Along with Puget Sound, Lake Washington, and navigable rivers, railroads were also key to transportation of people, raw materials, and finished goods. They effectively opened up large areas to new settlement and to industries that boomed – for a time, at least – including large-scale agriculture, timber, and mining.
Because of its primary role, railroad history in the Pacific Northwest is a kind of hidden super-structure underpinning so many events in the timeline of post-settlement growth and development. It’s big picture history, but like all history, it can also be pretty granular and specific, too.
Board president Bob Kelly described how the archive recently came to the aid of a land surveyor in the Chehalis area who was stymied in a project by a lack of accurate information.
“He was surveying some property and nothing lined up,” Kelly said. “And so he contacted us because the survey [information he was working with] started in the middle of the railroad [tracks]. Except, the railroad it started from was where the railroad was located in 1890, not where the railroad was today.”
“His crew had gone out to where the railroad was today,” Kelly says, but hadn’t had much luck.
At the archives in Burien, they had the old map that the old Chehalis survey information was based on.
“Soon as we showed him where the railroad was in 1890,” Kelly continued, “all of a sudden, everything lined up.”
One thing that becomes clear when talking with Bob Kelly, Gary Tarbox, and even Kent Sullivan is that in any gathering of Northwest railroad history buffs, each person will have one favorite railroad they cherish above all others. Around here, this usually means the Great Northern, the Northern Pacific, or maybe the Milwaukee Road – or maybe the Seattle, Lake Shore and Eastern (now the route of the Burke Gilman Trail), or perhaps the Spokane, Portland & Seattle.
These rail history buffs don’t typically hate the other railroads, but they do love their favorites, and it does seem that good-natured rivalries and debates over superiority enliven many such railroad history gatherings.
And maybe those rivalries help keep the stories of the individual railroads alive, because most of the individual railroads themselves were ultimately folded into what’s now BNSF more than 50 years ago.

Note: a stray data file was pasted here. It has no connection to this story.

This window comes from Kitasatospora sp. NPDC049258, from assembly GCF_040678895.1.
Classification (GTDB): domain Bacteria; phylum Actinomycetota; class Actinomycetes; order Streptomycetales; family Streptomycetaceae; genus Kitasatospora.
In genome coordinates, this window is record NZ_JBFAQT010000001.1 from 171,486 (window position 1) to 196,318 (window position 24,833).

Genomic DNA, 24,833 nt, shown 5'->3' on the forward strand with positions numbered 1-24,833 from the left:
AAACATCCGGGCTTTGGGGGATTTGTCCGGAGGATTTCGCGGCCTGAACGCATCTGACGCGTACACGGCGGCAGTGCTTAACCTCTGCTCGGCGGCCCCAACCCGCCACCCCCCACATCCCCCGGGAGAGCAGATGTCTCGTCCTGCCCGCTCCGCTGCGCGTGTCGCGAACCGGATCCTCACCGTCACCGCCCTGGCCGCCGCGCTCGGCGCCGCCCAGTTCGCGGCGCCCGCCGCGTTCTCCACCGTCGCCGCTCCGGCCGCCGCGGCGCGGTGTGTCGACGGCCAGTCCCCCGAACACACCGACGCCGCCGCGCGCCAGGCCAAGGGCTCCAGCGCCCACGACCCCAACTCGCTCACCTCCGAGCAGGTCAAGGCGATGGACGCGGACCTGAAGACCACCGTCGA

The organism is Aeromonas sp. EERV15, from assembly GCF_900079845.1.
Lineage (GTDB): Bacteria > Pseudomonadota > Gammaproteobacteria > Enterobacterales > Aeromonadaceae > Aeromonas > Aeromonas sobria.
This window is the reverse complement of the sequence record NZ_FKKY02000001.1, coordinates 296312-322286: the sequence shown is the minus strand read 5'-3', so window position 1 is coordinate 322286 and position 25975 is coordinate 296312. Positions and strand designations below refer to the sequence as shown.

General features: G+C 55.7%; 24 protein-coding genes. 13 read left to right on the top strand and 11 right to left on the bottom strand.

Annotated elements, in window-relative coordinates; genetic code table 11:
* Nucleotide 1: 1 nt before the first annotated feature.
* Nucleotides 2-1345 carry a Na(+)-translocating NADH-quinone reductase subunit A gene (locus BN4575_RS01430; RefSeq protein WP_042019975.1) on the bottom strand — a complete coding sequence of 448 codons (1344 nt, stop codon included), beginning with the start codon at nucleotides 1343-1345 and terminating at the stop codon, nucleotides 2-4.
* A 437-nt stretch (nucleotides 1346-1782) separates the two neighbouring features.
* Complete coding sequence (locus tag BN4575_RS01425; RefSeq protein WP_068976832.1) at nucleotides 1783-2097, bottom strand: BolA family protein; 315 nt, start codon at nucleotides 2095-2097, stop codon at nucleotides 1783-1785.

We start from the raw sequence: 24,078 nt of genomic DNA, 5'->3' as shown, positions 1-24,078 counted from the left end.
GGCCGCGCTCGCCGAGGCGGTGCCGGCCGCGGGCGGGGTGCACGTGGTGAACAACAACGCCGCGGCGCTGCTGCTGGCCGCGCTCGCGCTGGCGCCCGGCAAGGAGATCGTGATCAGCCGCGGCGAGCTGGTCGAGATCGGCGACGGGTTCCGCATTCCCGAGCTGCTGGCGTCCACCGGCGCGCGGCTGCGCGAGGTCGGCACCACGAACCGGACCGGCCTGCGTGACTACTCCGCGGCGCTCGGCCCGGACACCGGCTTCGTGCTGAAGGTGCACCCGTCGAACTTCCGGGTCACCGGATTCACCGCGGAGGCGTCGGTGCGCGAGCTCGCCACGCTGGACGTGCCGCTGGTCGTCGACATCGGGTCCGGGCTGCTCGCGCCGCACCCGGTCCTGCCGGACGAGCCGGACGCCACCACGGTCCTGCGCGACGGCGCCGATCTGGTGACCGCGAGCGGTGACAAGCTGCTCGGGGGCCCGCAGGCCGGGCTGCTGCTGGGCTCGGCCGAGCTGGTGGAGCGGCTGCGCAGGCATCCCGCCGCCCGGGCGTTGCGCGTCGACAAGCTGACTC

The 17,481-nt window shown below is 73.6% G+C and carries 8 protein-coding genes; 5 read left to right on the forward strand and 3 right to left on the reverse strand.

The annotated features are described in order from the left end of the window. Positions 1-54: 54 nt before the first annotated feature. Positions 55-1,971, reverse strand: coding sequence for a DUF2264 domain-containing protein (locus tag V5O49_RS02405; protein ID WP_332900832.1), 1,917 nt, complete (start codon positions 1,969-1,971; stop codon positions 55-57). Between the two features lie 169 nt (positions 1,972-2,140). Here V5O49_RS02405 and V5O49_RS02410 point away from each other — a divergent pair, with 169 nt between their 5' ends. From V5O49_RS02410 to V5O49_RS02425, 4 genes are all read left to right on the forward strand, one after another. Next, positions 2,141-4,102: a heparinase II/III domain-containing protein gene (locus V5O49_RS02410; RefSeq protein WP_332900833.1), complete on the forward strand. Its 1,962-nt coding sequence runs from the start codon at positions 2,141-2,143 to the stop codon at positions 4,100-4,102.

Archive director emeritus Gary Tarbox says the specific date of the merger is well-known by railroad researchers and historians in the Pacific Northwest. It forms a kind of dividing line between railroad eras, which also then informs the larger collecting and programming philosophy for the organization.
“We tend to view March 2, 1970, as the last day of the independent railroads, the Great Northern and the Northern Pacific,” Tarbox said, “because they all went into the Burlington Northern from our perspective here. So we consider that ‘merger day.’”
“But post-merger, we still follow the rails – where it went, how communities were served,” Tarbox continued. “We’re not so much focusing on the railroads, but we’re focusing on the communities served by the railroads.”
Thus, whether you’re a Northern Pacific fan like Gary Tarbox or Kent Sullivan, or a Great Northern guy like Bob Kelly – or even if you don’t have a favorite – railroad history is really just regional history.
Either way, a visit, virtually or in-person, to the Pacific Northwest Railroad Archive will likely have you saying, “Whoa, boys. I’m in the right place.”
You can hear Feliks every Wednesday and Friday morning on Seattle’s Morning News, read more from him here, and subscribe to The Resident Historian Podcast here. If you have a story idea, please email Feliks here.